A reader has made some comments about child-in-care benefits linked to Social Security.
"On two recent podcasts, I've waited to hear you mention Social Security's child-in-care benefit, but you didn't. In the first, the doctor's wife (mother of his minor child), regardless of her age, would be eligible for a child-in-care benefit equal to 50% of his PIA until the minor child turned 18. That would be in addition to the minor child's 50% benefit. In the second, the couple expected to wait to age 70 to claim Social Security. If one of them – ideally the one with the smaller benefit – claimed now, their benefit would be decreased, but they would have been eligible for the child-in-care benefit equal to 50% of the claimant's PIA for their disabled child. The disabled child would also get 50%, which would likely be higher than his own disability benefit. Child-in-care seems to be a little-known but potentially very valuable tool for parents with disabled children (as I am), so I would appreciate a mention of it to help others in the same boat. Like the survivor benefit, claiming the child-in-care benefit does not deem your own retirement; it stands alone."
First of all, I agree that if there was no mention of child-in-care in those two cases, it should have been something for someone to consider. But, for now, there are a couple of comments in your email that I'd like to clarify. Unfortunately, the child-in-care benefit isn't quite as generous as what's been described here.
Let me first describe what child-in-care is. Essentially, think of it as a spousal benefit available to spouses who might otherwise not be eligible to collect it, usually due to an age issue. A special spousal benefit is granted when caring for the child of a "number holder" who has claimed the Social Security retirement benefit. ("Number holder" is the term Social Security uses for the wage-earner with the work record.)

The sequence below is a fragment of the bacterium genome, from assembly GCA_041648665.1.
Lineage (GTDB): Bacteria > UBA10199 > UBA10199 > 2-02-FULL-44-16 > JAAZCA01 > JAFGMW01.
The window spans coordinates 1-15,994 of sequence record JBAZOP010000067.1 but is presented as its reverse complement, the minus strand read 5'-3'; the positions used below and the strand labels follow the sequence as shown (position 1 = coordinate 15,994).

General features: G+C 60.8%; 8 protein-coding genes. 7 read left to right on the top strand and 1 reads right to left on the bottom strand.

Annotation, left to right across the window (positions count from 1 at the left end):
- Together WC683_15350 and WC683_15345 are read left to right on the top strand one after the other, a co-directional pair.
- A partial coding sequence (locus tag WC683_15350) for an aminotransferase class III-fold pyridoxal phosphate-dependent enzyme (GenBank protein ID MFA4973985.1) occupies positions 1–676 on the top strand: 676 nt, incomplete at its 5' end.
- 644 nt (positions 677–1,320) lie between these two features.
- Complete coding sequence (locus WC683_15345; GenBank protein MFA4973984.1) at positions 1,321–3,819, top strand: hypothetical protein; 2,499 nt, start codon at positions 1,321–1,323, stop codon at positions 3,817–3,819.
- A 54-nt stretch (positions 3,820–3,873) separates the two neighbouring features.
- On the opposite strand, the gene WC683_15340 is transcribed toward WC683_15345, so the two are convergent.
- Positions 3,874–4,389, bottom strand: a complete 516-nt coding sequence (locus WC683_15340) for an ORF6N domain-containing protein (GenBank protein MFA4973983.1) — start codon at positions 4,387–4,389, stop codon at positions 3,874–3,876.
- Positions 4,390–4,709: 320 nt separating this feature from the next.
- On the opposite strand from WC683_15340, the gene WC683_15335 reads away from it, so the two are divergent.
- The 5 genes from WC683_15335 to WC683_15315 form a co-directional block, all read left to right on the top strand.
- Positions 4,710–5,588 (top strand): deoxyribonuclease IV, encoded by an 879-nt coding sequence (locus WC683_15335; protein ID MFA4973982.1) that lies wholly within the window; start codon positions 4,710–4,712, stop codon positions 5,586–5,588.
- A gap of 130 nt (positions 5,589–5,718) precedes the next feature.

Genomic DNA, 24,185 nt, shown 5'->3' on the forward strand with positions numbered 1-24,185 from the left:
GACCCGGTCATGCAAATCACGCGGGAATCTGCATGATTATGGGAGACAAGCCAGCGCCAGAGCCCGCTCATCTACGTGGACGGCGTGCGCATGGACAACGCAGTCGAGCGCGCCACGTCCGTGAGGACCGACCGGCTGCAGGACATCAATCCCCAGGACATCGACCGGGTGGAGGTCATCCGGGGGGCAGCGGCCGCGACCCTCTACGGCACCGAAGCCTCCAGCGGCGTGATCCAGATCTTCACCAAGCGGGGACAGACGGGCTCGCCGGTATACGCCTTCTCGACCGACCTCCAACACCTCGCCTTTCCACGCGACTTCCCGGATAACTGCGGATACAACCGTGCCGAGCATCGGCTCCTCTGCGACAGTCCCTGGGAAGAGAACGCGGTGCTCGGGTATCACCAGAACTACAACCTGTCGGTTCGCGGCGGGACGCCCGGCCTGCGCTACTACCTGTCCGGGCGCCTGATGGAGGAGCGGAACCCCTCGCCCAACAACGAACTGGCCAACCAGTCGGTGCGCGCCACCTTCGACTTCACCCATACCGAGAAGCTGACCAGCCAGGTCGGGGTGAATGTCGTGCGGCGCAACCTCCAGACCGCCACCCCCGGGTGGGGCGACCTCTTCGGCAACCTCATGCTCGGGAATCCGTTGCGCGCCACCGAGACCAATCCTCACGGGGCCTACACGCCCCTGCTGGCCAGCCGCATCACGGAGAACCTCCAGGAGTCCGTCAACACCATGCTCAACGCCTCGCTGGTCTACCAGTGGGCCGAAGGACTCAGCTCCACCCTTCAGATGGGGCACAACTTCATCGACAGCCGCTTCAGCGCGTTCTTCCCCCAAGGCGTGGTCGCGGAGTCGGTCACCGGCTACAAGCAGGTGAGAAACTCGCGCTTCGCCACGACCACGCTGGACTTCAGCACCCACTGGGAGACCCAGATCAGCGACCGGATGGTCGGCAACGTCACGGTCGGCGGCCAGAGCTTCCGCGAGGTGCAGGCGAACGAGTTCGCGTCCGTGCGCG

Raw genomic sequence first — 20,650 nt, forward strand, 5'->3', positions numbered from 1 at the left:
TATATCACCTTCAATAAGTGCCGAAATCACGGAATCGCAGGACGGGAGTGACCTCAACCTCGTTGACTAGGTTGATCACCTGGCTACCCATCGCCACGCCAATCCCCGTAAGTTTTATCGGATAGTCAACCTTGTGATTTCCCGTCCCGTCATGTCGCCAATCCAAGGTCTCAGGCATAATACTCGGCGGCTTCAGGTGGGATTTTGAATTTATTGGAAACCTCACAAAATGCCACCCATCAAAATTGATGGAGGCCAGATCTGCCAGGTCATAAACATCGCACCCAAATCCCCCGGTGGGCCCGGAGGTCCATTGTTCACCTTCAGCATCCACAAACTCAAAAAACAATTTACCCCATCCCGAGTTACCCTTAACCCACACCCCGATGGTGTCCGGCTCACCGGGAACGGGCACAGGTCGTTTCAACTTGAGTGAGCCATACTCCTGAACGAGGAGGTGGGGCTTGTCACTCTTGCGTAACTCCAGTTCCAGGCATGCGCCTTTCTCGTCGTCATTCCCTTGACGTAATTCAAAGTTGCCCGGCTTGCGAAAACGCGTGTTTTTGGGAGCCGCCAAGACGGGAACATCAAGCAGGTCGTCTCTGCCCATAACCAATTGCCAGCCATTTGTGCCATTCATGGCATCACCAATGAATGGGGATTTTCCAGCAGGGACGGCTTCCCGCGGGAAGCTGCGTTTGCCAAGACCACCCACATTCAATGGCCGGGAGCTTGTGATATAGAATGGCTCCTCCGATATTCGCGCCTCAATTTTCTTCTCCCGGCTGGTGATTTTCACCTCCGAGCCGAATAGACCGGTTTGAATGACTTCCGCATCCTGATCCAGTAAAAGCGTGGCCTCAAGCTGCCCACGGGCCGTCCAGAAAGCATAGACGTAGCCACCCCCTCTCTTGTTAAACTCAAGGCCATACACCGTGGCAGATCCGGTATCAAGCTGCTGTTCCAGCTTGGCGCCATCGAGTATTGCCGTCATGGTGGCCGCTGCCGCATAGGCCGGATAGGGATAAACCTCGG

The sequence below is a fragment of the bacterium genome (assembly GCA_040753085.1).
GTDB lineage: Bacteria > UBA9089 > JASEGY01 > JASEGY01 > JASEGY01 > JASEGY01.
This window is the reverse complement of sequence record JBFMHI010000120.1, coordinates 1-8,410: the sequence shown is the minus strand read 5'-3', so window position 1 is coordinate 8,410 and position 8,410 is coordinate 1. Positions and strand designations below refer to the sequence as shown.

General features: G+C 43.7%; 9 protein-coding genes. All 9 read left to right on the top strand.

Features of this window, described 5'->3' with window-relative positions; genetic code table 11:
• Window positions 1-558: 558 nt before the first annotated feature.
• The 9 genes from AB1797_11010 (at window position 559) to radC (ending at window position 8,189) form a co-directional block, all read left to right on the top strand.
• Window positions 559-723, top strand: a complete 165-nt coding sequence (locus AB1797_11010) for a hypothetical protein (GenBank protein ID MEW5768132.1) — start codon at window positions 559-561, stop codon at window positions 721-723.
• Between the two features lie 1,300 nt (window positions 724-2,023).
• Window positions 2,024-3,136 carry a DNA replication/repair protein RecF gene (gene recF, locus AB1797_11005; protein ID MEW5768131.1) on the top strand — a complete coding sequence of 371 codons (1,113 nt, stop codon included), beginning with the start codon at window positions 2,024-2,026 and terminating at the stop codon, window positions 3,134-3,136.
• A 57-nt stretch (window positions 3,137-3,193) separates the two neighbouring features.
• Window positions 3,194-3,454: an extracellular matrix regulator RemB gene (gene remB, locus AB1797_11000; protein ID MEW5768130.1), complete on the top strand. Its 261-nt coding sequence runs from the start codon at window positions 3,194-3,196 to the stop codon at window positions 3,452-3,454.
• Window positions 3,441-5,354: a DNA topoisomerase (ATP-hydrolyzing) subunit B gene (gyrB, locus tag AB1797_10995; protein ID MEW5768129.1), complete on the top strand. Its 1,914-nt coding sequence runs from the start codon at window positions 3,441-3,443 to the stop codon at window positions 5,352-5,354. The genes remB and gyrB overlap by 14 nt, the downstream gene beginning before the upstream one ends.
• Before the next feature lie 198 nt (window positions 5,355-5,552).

In simpler terms: if someone claims their retirement benefit and has a child under age 16, child-in-care benefits are triggered. The idea is that a spouse's ability to work is limited while caring for a child young enough to need care. So the system offers an extra benefit based on the wage earner's record. But at age 16, the system assumes the child no longer needs as much care and can come home from school alone – so the spouse can work again, and the benefit is ended.
One of the factual errors in your note was age: for child-in-care, the age limit is 16, not 18. The confusion may have come from the age limit for standard child benefits. These are available until age 18 (or 19 if still a full-time high school student) or if they're disabled.
Child-in-care benefits related to a spouse require that someone has claimed Social Security retirement benefits, which will happen at age 62 or above. And it's relatively rare that someone age 62, 65 or 66 will have a child under age 16.
It happens more often when the child is disabled, as you mentioned. Many people are caring for a disabled child who can even be well over age 16. Child-in-care benefits are available for a spouse of any age once someone – usually the primary breadwinner in the family – files for retirement benefits.